Tag Archives: Shinto

Picture-Perfect Catholic Couples

I’m sitting here in front of the computer feeling dejected. How did this happen? Probably being confined to bed rest for the past four days hasn’t helped.

But what about the nice family dinner we had tonight? There we go. It’s balanced out now.

No, wait. the picture-perfect Catholic families who I unfriended on Facebook. It’s their fault, attending every parish function in their Sunday finest; praying the Rosary out loud on the living room floor every. Single. Night.

Happily.

Unified.

Yuck.

What I wouldn’t give to have a Catholic wife. One that wouldn’t dismiss images of the crucifix with the wave of a hand: I just don’t understand that, she utters, passing my bloody and pathetic God on the cross. How gross. They should ban those things.

The kids were “christened” in a Shinto shrine. They cannot go through catechism classes at my parish because it’s “too weird.”

Picture-perfect Catholic families: Count your blessings.

Picture-perfect single Catholics: Don’t you dare marry anyone other than a faithful Catholic.

Lukewarm pew-warmers who show up for cultural reasons: Get your heads out of your rectal cavities and get with the program. There’s more. Lots more.

Don’t end up like Topaz: carrying a full-grown paralyzed woman on my back while trying to survive The Hunger Games. (You’re comparing your wife to a paralyzed deadweight? That’s not very Catholic.)

Shut up and go back inside your glass house.

Oh, back to my introduction.

What about the Xanax I took to make me feel alive like living? That went straight out the window as soon as you caught hell for giving the kids an after-dinner snack. I hate it when she stares me down.

I put up with seven years of people staring me down in that giant Pachinko hall they call Tokyo.

Husbands, don’t yell at your wife and kids to hurry up in the morning as you’re all getting ready for church. Wives, don’t nag at your husbands for taking too long to get ready for church in the morning.

Just be thankful that you share the same faith. The same religion.

And count your lucky stars that you’re not trying to live out that God-awful “Coexist” bumper sticker.

~t


Dear Rachel: A Letter to My Baby in Heaven

Credit: lameken5050

Dear Little Rachel,

I will never forget the day that your mommy and I put the manjū rabbit on the tatami mat of our neighborhood Shinto shrine. It was Japan, so there weren’t any churches. Somehow that little shrine transcended religion and its boundaries.

I have never been moved quite so much than at that moment. To ring the bell, clap our hands twice, and pray with mommy for the repose of your soul affected me more than had you been born alive.

Just like placing flowers before a statue of Our Lady of Guadalupe or lighting a votive candle before St. Joseph the Worker, I knew that the offering was well taken care of. The manjū rabbit was more than an offering, though, Rachel. It represented you — that little thing, parted from mommy and daddy, surrounded by eternal happiness in that beloved shrine.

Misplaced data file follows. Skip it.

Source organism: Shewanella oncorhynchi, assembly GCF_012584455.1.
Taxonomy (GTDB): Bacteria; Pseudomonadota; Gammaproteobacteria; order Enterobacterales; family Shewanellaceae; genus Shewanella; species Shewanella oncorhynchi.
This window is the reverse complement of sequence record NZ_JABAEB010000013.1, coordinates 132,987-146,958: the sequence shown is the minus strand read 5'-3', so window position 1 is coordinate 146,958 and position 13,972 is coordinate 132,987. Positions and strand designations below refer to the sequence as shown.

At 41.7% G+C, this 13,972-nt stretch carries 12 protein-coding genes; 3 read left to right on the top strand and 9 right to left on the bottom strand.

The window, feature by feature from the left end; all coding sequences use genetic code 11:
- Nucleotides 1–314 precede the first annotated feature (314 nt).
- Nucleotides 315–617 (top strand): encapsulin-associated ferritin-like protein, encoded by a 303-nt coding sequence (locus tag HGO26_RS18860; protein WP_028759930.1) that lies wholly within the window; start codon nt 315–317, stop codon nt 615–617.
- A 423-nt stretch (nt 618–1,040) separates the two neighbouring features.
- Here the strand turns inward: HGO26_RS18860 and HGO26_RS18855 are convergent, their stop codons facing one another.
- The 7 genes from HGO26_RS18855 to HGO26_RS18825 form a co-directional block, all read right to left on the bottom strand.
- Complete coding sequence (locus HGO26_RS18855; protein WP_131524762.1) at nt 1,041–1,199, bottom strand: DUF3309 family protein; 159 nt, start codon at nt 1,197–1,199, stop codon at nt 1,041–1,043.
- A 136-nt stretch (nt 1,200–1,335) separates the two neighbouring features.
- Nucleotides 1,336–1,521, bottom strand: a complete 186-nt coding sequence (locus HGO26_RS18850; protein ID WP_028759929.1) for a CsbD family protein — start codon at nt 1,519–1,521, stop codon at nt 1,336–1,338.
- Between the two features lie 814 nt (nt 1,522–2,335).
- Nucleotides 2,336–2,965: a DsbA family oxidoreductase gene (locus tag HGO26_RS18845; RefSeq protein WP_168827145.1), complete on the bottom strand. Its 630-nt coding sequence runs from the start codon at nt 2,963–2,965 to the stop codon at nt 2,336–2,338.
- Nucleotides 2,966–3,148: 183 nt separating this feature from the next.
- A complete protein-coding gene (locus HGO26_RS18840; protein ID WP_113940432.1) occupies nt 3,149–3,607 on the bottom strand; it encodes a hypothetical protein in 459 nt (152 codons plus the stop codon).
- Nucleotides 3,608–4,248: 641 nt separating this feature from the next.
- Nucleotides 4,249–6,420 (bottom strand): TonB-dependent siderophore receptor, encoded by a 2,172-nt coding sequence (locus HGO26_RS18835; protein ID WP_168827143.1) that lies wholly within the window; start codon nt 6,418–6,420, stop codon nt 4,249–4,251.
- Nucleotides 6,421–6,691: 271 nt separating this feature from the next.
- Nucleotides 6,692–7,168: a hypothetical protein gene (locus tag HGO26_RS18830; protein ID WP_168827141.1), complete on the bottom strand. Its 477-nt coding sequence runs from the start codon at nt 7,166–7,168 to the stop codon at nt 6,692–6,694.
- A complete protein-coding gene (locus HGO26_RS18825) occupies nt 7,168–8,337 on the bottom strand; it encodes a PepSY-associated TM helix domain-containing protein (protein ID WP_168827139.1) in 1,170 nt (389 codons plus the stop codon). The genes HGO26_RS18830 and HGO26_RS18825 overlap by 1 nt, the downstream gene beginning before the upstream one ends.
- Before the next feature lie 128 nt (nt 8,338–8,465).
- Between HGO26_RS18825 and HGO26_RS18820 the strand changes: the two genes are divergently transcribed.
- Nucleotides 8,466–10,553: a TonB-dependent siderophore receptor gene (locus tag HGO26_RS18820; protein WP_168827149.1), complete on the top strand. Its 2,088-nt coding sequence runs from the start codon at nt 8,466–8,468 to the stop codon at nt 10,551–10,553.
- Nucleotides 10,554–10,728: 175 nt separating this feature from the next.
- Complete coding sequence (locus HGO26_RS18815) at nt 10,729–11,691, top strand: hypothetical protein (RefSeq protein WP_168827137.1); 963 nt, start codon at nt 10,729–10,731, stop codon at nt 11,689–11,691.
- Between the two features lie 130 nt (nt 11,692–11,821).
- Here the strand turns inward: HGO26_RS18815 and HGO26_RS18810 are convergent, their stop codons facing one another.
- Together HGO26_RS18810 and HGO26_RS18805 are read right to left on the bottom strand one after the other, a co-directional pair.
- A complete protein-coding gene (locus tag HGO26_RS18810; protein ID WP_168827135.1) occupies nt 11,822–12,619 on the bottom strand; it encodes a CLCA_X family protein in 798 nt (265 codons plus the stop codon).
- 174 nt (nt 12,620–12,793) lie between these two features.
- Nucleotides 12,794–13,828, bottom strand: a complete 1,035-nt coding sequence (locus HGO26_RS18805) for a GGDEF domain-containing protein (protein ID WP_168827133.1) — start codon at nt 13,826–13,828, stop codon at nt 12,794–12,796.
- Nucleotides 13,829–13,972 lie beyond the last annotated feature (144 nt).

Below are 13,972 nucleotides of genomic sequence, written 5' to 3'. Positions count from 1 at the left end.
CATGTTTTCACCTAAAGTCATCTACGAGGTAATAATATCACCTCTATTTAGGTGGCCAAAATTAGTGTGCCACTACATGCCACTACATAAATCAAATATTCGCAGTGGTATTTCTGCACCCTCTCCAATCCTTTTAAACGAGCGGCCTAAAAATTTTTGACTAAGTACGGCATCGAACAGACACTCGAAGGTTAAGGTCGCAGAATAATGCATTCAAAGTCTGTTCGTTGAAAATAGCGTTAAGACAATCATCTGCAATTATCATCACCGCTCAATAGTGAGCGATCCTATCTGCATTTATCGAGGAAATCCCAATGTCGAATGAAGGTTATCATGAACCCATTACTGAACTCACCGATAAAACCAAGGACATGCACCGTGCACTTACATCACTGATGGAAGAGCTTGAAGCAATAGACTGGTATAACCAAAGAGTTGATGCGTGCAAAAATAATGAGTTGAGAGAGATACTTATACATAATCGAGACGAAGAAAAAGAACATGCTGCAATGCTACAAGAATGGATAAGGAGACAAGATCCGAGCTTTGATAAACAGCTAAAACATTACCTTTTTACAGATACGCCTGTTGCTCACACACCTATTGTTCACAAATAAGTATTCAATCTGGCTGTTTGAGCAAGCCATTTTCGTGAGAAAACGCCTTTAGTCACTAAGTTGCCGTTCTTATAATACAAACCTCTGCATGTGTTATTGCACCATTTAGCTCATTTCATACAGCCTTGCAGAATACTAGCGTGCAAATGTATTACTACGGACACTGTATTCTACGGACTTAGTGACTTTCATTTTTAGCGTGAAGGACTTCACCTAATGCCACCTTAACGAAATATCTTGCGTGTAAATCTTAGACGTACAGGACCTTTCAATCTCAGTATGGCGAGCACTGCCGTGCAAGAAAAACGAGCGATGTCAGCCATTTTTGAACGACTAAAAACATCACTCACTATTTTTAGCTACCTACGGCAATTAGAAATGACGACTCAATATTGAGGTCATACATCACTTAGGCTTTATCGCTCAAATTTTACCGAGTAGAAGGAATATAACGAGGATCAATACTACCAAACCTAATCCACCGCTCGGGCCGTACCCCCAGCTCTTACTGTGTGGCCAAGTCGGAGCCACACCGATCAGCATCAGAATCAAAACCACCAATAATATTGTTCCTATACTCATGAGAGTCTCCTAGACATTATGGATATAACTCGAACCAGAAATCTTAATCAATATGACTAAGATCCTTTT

You were about five weeks old, but mommy and I were so excited. You would have been our first child! Mommy liked the name Rachel because she has always been a fan of the TV show Friends, and I liked it because it’s a lovely Biblical name.

I will never forget the little sonogram photo that showed you in mommy’s tummy. Of course there’s no solid proof that you were a girl, but somehow we knew. Your grandma is a psychic, and even she was sure of your gender.

I remember exploring the grounds of a nearby Buddhist temple the week before you stopped kicking. We were excited to have discovered such a beautiful landscape and temple. Monks were chanting from inside. I thought it was God’s way of blessing you, and I was happy. However, mommy later told me that it was a funeral ceremony, and that she felt that the monks were saying it for you, Rachel. Mommy and I never went back to that place.

I’ve always wanted a little girl to spoil. I see pictures everywhere of proud dads with their little princesses, and it gnaws at me in the depths of my spirit. It goes without saying that I love your two brothers more than life itself. But there’s a reason for everything, right, Rachel? You know; you are with the Lord in His heavenly kingdom. You are part of the beatific vision and, thus, you probably know the reason. Mommy and I won’t know until we meet you after falling asleep in the Lord.

I’ve never brought this up with anyone, Rachel, but I have an idea why you didn’t stay with us. Of course, I don’t know the mind of God, but I have a conviction in my heart that is as strong as iron. I struggle continuously with lust and sexual impurity. I honestly believe that God allowed mommy to have a miscarriage to somehow help me to be more holy. I am sorry if that sounds selfish. I really am. Also, our next two children were boys; we were to have no girls.

I would have loved you and protected you with my entire being, though.

Mommy and I are filled with joy that we have two happy, healthy, normal little boys.

But I will always think of you from time to time — and walking away from the manjū rabbit at the shrine nine years ago.

Well, little one, I’ll wrap up this letter for now. Mommy and I will see you later. (Pray for mommy because you know how stubborn she is when it comes to spirituality!) Give Mama Mary a big hug for me.

Love always and forever,

Daddy

~t

An explanation of manjū is here.